6:51am: A bicyclist comes up next to me to tell me the catcher car is right behind them. I don’t look back. I speed up but don’t make it to the two ladies. The car catches me and a woman in a race vehicle tells me I did a great job and that the shuttle is right behind. I consider asking if I can keep running but I get in and everyone on the bus cheers.
6:55am: There is water and Red Bull on the shuttle but no food. I’m starving because I haven’t eaten anything in over 3 hours. I would have brought something in addition to Tailwind if I knew I was going to go so long. I drink a Red Bull to get some calories in. We all wear Mylar blankets and tell stories about our days. We keep picking up racers and we cheer loudly for everyone who gets on.
7:30am: Okay, this is the longest bus ride ever. Every time we pick up someone that isn’t Dan, I breathe a sigh of relief. We have the 3rd-9th place females on our bus and I learn that a few of them have raced and won before and were going for the win today.
7:52am: Finally, we’re back to the start. Almost everyone is gone as we are the last full bus of the day. I now know what it’s like to be one of the final people to a finish line when they’re starting to pack up the snacks.
7:55am: I need warm clothes, calories, and a bathroom. And to know how Dan is doing. I get dressed and eat a Picky Bar and try to bring up the tracker but I’m not functioning well. I catch up with Robyn on how her race went.
8:00am: I’m in a group text with Robyn and Adam who is giving minute by minute updates. He says Dan is one of the top three. He says Dan is one of the top two. He says Dan is the only one left; he won. I don’t fully let myself believe him. At the finish area, a van pulls up to drop off the racers and three guys get off and Dan is not one of them. One guy looks particularly upset and someone tells me that he’s a professional runner and has won the past two years in other cities. I tell them that Dan works a full time job not related to running.
8:20am: This is taking forever. I talk to people and tell them “my husband won!” I text our moms and continue to get updates from Adam on Dan’s global placing.
8:30am: A race car pulls up with Dan in the front seat. Everyone gets in position. I run up to the car and give him the biggest hug and kiss. The Red Bull team cheers and forms a finishers tunnel for him. He gets flowers and a plaque and cameras are all over the place. He high fives people and takes selfies with a few who ask. He gives a couple quick interviews. It’s all so surreal!9:40am: It’s just the two of us and we drive back to the hotel and excitedly talk the whole way about how awesome that was. I say that this is the best race ever and that I only want to run Wings for Life races forever. We get back to the hotel and breakfast is still going on, so we eat. The woman working sees our medals and asks about our race and we tell her and she says to eat more.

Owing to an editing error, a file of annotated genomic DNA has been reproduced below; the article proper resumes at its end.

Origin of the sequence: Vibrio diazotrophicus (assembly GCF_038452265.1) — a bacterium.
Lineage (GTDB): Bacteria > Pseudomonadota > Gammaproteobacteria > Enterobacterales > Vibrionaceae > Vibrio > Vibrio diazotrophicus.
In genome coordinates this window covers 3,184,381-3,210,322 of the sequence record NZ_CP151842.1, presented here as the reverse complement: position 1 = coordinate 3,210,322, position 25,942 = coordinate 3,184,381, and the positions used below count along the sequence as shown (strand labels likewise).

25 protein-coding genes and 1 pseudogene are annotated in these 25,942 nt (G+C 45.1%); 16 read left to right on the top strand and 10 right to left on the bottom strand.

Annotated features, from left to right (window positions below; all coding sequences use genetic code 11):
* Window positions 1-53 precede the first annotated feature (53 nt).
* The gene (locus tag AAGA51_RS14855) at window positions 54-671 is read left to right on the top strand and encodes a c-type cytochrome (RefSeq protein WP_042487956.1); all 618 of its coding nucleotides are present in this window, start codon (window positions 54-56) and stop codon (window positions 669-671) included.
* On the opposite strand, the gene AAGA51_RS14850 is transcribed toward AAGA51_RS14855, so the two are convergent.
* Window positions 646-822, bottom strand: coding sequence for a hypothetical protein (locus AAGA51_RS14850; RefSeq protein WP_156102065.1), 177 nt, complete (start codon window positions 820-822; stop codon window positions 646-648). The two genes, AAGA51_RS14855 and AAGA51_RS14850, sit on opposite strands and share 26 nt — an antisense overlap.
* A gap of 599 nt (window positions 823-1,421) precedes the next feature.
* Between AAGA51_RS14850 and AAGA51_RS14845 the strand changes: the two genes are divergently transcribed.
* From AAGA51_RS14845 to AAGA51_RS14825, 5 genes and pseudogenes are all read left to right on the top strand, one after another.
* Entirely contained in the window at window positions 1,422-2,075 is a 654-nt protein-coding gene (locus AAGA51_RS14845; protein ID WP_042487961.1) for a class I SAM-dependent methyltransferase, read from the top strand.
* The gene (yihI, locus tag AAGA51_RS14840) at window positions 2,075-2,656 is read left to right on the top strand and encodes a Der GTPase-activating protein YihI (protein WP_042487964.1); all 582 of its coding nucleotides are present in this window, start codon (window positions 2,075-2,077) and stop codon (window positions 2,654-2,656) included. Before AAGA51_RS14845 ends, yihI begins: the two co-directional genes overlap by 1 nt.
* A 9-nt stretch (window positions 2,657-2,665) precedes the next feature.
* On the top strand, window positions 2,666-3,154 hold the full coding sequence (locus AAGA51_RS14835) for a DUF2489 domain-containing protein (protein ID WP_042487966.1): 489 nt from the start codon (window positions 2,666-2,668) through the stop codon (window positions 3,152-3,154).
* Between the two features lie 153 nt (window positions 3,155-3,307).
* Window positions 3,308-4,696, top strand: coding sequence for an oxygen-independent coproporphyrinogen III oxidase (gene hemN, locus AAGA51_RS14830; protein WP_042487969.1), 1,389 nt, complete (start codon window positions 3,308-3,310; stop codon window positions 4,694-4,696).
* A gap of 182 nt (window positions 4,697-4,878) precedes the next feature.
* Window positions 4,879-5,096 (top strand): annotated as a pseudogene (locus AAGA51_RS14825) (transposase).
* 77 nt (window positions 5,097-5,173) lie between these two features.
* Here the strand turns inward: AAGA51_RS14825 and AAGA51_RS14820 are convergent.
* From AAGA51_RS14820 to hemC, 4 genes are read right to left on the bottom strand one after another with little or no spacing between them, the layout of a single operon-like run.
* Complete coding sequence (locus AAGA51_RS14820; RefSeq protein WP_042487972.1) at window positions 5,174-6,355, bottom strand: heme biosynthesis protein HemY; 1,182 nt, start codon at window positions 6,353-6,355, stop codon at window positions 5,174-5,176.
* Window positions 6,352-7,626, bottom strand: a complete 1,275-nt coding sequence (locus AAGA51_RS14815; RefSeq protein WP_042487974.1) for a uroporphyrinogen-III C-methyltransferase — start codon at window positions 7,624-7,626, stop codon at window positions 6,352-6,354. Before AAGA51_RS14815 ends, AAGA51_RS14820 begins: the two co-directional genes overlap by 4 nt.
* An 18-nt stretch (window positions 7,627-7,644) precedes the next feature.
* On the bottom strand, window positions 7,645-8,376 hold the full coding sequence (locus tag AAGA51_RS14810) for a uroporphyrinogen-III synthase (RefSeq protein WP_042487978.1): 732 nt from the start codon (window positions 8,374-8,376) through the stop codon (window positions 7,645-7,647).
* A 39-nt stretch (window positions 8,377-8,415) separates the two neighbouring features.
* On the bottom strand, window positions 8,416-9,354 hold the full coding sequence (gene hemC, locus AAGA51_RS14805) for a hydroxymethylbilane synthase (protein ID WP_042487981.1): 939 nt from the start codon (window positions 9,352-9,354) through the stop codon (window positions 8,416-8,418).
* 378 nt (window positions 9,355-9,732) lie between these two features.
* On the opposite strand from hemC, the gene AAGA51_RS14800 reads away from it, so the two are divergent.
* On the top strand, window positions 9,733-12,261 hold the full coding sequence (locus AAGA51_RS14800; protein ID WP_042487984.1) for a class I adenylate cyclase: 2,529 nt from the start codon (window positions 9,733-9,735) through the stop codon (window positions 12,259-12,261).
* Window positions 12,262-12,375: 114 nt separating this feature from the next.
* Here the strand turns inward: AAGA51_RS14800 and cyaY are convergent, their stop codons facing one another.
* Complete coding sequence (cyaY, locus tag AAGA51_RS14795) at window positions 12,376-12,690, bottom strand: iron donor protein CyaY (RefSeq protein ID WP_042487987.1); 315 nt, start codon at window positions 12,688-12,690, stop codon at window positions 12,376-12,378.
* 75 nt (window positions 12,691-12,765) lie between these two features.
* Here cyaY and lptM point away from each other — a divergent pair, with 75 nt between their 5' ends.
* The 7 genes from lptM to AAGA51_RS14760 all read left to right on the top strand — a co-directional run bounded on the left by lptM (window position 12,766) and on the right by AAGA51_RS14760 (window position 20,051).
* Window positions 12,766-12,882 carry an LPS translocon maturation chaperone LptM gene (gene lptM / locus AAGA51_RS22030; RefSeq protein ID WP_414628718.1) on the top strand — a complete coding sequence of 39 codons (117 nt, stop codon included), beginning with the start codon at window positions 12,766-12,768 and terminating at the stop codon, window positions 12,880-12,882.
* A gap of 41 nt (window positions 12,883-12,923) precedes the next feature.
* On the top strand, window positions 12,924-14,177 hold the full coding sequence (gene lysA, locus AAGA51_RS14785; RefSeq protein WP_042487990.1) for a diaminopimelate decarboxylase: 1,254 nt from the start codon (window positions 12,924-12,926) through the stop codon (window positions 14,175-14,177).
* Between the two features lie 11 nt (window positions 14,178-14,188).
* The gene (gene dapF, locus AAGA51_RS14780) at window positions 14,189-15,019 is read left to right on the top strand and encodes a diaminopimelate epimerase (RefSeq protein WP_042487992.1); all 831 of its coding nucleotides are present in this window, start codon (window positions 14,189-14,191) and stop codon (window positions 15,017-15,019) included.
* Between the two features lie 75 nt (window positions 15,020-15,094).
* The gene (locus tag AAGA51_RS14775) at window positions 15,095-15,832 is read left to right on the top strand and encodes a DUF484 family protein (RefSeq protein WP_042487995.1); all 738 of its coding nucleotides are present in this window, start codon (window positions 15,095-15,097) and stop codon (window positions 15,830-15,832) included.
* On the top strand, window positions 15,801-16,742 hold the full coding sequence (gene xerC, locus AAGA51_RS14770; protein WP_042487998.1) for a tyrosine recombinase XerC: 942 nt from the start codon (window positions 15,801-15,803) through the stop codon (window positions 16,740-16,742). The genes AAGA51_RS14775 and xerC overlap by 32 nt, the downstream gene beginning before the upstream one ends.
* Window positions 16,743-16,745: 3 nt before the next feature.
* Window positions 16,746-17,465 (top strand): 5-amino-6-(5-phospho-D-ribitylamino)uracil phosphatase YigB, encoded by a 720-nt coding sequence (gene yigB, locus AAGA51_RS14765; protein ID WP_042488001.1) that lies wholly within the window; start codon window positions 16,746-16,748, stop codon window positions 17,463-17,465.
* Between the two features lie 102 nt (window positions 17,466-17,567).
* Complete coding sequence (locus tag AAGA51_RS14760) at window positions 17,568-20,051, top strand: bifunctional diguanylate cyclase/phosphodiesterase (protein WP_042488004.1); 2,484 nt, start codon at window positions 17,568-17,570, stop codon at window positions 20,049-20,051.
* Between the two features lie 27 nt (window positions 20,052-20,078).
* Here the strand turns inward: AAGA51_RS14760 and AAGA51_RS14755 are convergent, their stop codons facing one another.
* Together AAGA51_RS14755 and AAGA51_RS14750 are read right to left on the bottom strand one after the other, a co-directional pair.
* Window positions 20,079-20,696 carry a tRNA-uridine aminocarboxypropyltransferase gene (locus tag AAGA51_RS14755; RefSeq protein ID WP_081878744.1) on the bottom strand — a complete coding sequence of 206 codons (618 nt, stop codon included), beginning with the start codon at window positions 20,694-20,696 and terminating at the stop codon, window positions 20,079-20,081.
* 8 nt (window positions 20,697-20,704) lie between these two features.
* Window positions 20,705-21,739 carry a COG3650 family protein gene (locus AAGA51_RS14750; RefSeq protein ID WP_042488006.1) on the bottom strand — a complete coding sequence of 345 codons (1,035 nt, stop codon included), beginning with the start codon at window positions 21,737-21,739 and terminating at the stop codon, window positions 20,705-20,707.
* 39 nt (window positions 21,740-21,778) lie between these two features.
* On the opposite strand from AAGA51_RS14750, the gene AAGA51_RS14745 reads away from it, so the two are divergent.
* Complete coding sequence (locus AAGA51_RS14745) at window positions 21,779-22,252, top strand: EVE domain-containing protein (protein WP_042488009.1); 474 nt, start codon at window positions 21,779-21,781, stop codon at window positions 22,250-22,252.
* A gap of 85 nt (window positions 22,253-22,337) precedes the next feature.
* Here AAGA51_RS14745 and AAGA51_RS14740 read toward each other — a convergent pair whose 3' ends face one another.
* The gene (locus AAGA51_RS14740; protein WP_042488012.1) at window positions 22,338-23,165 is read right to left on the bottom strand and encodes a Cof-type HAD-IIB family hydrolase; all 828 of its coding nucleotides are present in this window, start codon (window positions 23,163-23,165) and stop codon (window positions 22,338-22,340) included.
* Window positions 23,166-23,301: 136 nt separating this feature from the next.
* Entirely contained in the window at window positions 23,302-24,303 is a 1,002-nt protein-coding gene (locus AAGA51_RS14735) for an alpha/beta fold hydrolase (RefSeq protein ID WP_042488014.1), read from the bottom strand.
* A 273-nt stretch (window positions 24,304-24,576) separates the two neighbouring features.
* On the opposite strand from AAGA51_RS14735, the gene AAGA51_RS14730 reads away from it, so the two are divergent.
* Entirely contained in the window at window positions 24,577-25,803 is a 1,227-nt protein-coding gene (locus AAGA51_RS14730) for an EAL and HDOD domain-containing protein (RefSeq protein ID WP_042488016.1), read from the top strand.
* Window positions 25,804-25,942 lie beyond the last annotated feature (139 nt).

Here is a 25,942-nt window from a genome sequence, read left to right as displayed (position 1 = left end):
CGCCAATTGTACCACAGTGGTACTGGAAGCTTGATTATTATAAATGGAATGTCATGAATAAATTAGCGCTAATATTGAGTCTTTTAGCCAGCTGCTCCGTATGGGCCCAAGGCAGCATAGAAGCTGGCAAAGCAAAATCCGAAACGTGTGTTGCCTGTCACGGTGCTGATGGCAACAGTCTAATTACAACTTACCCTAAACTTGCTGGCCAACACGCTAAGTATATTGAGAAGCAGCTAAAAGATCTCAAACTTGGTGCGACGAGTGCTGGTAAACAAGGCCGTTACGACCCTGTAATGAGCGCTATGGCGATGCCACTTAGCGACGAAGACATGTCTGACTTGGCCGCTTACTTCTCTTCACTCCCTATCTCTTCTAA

10:30am: Time to connect – we do social media and text with all of our friends and family who are going above and beyond with support. We feel so loved. We look up results. We realize that Dan is 9th in the world.* Ninth. We start daydreaming about where we are going to run the race next year. For winning, Dan gets a trip to one of the other cities to compete again. He jokingly tells me I have to be our meal ticket next year.
The rest of the day: coffee, drive to Ventura, beer, beach, dinner. In just another example of how all the stars aligned on Sunday, we had the kindest waitress at dinner who was genuinely so excited for Dan and so sweet to us. People are the best.I can’t speak highly enough about the Wings for Life World Run and the experience we had in Santa Clarita. 100% of race entries go to spinal cord injury research and at the same time, it was one of the most well put on events I’ve ever participated in. Every volunteer and race official was amazing. Every cop blocking an intersection seemed happy to be out there. I will plan my calendar around this race in the future.
The race format, in which there is no finish line, is incredibly motivating for me and presented a challenge I never anticipated to enjoy so much. I would not have run that well if it was a marathon or half marathon. Case in point: a month ago when I tried to run sub 1:35 at Platte River and couldn’t pull it off.
Looking at the official results, I ran 36.26km (22.53) miles in around 2:51. That’s about a 7:35 pace. For reference, my marathon PR is 3:32 (around 8:07 pace). I ranked 1,673 globally. I was the 139th woman in the world, and 7th in California. I was 34th in my age category.
Thank you to everyone for following along!
*Official results on Monday place him at 12th globally.